About IDI

The Inference, Dynamics and Interaction group is a research group within the Section for Information, Data and Analysis in the School of Computing Science. The group brings together three fundamental research areas: modern inference techniques, dynamic systems and control theory and interaction design. These are applied in wide range of situations:
  • Health, Wellness & Entertainment,
  • Systems Biology,
  • Mobile Interaction,
  • Social Interaction,
  • Cognitive Neuroscience/neuroimaging.
The group's strength lies in the unusual combination of theoretical backgrounds from machine learning to HCI, and the focus on building innovative working systems which achieve performance previously thought impossible, using the latest algorithms, sensors and devices. The group's skills in combining software engineering and mathematical inference allows us to attack complex systems problems with large high-dimensional data spaces and so in real-time.

Videos of Inference, Dynamics and Interaction group work at Glasgow University

Touching the Micron• S. Lamont, R. Bowman, J. Williamson, M. Rath, R. Murray-Smith, M. Padgett, Touching the Micron: Tactile Interactions with an Optical Tweezer, MobileHCI 2012 | pdf | video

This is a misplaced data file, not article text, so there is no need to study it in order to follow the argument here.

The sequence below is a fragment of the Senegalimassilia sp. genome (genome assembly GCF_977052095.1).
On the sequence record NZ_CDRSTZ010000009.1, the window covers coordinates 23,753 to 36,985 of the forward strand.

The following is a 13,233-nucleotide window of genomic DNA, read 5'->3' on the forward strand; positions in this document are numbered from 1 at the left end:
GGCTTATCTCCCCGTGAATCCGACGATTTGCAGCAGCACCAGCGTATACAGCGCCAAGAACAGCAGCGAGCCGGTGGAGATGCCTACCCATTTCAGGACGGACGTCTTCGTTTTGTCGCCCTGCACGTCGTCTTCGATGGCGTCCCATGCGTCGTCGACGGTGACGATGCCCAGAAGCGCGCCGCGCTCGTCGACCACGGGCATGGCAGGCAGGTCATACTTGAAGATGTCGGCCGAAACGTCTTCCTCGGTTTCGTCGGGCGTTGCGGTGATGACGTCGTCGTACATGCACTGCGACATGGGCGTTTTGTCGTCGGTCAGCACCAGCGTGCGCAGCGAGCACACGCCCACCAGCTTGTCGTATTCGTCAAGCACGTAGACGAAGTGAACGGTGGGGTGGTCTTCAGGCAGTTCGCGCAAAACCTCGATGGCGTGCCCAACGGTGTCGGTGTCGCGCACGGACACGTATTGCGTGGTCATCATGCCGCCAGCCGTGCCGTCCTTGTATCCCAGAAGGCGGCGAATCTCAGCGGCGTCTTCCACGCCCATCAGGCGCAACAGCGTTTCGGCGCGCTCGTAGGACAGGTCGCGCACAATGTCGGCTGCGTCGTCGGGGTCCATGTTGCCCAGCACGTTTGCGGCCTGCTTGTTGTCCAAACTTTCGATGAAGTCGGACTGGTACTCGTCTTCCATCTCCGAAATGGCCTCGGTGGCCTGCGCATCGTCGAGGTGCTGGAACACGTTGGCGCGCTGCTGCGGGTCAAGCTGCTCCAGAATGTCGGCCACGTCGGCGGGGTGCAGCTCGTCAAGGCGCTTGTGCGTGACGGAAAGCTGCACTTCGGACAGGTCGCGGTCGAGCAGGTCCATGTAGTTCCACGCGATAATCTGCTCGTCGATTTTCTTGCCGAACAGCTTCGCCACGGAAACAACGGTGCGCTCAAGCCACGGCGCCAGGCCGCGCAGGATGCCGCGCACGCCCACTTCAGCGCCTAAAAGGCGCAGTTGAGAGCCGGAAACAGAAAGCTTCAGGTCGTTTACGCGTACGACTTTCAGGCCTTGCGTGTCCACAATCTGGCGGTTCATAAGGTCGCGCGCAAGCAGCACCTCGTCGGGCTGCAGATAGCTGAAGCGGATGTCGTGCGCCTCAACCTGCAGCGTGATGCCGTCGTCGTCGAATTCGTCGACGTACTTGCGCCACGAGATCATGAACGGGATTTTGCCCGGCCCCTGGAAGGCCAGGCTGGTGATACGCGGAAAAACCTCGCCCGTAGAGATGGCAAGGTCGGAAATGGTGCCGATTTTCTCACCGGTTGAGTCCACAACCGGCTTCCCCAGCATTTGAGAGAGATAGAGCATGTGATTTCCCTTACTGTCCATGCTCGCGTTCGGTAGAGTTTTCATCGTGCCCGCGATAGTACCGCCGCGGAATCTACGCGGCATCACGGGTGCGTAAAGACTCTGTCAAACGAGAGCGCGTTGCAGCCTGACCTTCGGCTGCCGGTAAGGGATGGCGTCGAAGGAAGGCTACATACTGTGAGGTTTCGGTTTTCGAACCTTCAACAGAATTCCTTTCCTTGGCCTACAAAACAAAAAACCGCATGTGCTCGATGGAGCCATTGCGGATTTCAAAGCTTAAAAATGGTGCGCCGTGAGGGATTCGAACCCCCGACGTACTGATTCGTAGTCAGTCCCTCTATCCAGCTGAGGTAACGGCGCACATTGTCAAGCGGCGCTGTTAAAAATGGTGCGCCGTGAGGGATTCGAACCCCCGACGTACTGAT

Rewarding the original• Williamson, J., and Murray-Smith, R., Rewarding the original: explorations in joint user-sensor motion spaces. In: ACM Annual Conference on Human Factors in Computing Systems, 5-10 May 2012, Austin, Texas. | pdf | video
Anglepose• S Rogers, J. Williamson, C. Stewart, R. Murray-Smith, AnglePose: robust, precise capacitive touch tracking via 3D orientation estimation, ACM SIG CHI 2011. | pdf | Video
Brain-computer interaction• B. Blankertz, G. Dornhege, M. Krauledat, M. Schröder, J. Williamson, R. Murray-Smith, K.R. Müller, The Berlin Brain-Computer Interface presents the novel mental typewriter Hex-o-Spell, 3rd International BCI Workshop and Training Course, Graz, 2006. | pdf • B. Blankertz, M. Krauledat, G. Dornhege, J. Williamson, R. Murray-Smith, and K.-R. Müller, A Note on Brain Actuated Spelling with the Berlin Brain-Computer Interface, HCI International, China, 2007. | pdf